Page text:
Ever since I can remember, I’ve pushed my son.
When he was small, these pushes manifested as gentle loving nudges, inviting him to take his first steps. Or as a push on a swing to elicit screams of laughter and joy. Then there were the pushes that hovered between delight and fear, say as the first time he rode his bike without training wheels. With each push I gave to him, my hope was to help him achieve a goal and reach greater heights than first imagined. Giving my son a push back then was easy and nurturing for both of us.
Giving him pushes now…. well, not so much.
“I love you so much, but you drive me absolutely nuts!” The boy said to me as we hugged goodbye in his dorm room. “I know bay, I just want you to succeed,” I replied with my hug. “I know…but your tactics leave much to be desired…” He replied and I knew he was right. The time had now arrived for me to back away and allow him to push himself toward success.
But knowing so and doing are two completely different animals.
You see, the night before he returned to school, I let into him for his slow approach to finishing some school work, “You’re aiming for this to be one (year) and done for this school if you don’t get your head on straight!” I yelled. Instead of replying, he only looked back at me as if I was a crazy person–which didn’t sit well with me. “Why are you wasting time sitting on your ass? You should be writing your professor about the paper and….” I continued to badger him.
Of course, I had good reason to be concerned…when he put all sorts of worry into our heads at the end of his first semester of school…
“Mom, I’ve decided to turn in my report unfinished…” He texted me the night before the report was due. “What?” I replied. “I’ve been wracking my brain trying to finish this report and I’m one article down. But I’ve decided to let that one article go because otherwise, I’ll be up all night and unprepared for my other exam tomorrow.” “Bay, how much time were you given to complete this assignment?” I replied. “That doesn’t matter. What matters now is having peace of mind to study for that other class. Mom, I’m not happy with these turn of events, because I like going to school here and I want to stay here. I promise next semester, I’ll work harder on staying focused on deadlines…”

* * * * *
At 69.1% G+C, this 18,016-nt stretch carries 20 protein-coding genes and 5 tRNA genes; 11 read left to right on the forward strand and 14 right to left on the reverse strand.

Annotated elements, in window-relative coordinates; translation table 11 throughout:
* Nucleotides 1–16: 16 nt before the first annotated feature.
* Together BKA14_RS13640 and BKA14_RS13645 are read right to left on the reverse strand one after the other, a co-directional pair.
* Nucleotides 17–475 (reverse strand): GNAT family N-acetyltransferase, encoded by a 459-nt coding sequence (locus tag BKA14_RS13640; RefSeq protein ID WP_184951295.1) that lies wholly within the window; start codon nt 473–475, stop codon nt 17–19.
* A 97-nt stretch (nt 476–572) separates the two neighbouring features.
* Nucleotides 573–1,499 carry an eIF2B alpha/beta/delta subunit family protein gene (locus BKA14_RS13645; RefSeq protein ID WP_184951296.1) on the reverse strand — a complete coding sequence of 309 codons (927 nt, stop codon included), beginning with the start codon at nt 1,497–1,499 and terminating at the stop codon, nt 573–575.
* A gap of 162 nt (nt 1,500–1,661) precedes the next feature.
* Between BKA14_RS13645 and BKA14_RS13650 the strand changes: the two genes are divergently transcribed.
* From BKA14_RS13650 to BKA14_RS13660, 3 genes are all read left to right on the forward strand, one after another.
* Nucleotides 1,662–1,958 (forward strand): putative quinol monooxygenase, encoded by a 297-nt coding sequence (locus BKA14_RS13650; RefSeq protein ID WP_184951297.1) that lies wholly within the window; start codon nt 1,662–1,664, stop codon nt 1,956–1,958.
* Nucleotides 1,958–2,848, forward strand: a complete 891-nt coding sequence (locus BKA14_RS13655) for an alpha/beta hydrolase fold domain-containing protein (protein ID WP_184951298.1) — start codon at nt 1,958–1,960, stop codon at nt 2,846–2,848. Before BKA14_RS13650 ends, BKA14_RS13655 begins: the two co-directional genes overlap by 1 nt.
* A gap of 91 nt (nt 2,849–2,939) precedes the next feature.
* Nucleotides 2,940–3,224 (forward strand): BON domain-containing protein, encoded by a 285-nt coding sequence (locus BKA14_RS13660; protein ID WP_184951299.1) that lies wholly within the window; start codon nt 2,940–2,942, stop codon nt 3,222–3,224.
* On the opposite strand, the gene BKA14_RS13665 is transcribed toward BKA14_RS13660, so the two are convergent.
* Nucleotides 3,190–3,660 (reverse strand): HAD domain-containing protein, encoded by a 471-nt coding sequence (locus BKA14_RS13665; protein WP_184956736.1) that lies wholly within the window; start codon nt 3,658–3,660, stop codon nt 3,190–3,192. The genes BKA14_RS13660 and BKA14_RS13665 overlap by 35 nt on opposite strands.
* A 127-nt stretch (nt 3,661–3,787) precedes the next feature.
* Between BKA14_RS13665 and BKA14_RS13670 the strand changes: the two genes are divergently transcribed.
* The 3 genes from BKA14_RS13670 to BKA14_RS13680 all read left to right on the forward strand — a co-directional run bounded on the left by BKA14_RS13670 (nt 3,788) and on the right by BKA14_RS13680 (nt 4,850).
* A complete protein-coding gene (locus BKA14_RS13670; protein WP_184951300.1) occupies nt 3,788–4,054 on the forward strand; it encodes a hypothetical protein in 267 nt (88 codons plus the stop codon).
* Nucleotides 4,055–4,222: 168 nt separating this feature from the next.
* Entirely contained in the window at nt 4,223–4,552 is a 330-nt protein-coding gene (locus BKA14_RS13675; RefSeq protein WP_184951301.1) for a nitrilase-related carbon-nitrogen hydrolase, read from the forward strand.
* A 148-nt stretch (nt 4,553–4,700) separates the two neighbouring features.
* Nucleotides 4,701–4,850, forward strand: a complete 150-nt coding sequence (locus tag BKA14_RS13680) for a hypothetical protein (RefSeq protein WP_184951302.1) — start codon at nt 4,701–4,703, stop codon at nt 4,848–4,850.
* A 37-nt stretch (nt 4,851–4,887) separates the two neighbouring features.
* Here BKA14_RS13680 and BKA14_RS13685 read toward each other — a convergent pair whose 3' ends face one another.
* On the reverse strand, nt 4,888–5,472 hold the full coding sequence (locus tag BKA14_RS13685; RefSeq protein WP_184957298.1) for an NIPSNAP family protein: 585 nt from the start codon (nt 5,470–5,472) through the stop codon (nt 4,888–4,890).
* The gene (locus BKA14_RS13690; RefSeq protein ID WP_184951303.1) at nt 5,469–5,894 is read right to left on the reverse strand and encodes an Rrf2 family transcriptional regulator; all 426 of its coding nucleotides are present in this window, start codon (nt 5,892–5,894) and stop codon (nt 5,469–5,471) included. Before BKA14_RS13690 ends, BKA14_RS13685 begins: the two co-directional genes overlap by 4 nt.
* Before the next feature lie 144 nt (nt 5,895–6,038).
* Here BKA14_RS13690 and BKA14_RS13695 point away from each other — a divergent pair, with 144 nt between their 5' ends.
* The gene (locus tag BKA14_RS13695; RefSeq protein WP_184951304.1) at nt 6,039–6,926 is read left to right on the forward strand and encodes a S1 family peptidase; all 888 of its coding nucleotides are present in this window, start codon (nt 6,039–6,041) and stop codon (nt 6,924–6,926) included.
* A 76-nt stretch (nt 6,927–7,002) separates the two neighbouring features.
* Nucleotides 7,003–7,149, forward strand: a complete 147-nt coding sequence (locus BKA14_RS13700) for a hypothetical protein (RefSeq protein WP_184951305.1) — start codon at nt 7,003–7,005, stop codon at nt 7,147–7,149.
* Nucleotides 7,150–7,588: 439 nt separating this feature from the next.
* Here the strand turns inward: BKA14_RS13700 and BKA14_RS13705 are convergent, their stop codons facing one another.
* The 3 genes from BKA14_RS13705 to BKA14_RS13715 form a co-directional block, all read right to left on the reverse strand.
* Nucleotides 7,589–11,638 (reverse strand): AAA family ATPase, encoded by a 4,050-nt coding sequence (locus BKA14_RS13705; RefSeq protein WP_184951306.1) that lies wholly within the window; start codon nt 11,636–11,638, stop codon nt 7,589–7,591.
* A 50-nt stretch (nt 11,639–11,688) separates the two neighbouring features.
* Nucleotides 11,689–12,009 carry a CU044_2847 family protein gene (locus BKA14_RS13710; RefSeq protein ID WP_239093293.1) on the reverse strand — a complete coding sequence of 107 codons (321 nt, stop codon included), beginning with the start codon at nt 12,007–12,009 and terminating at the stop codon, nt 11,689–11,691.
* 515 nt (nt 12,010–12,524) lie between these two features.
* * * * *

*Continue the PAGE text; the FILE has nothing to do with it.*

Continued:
He also arrived home hoping to finish up his class observations at two area schools (he failed to complete at school), only to be thwarted by winter weather, resulting in an Incomplete grade for the class. So you see, the mom in me kicked into overdrive and began to push the immovable object that is him and together we were disappointed in one another’s traction.
Last week I sent him a text asking if he’d finally received his grades for the first semester. His father and I were beginning to wonder if they were really bad considering his standard reply was always, “They haven’t posted”, whenever we asked before. But this time he sent me an email; a copy of his official report card for his first semester of college…. Two A’s Three B’s and the Incomplete which he’s currently working to finish.
I guess my role as the pusher has finally come to an end… and I couldn’t be more happy or proud.